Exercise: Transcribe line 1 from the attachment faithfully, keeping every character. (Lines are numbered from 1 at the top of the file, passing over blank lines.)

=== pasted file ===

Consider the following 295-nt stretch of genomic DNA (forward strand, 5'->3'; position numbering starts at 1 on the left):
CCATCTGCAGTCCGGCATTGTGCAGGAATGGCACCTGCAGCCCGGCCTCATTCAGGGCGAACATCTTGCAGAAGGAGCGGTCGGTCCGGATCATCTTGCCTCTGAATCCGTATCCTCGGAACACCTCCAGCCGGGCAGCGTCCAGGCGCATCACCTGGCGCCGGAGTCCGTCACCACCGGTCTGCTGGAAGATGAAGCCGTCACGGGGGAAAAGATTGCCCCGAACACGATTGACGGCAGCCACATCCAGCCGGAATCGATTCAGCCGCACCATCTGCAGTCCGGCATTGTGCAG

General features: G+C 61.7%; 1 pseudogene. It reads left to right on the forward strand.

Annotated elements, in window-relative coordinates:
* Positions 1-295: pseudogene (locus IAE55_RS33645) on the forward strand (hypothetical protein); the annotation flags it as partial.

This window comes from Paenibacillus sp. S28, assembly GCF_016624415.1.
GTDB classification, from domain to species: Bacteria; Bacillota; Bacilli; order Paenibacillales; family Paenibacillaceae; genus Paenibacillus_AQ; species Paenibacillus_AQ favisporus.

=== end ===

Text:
Consider the following 295-nt stretch of genomic DNA (forward strand, 5'->3'; position numbering starts at 1 on the left):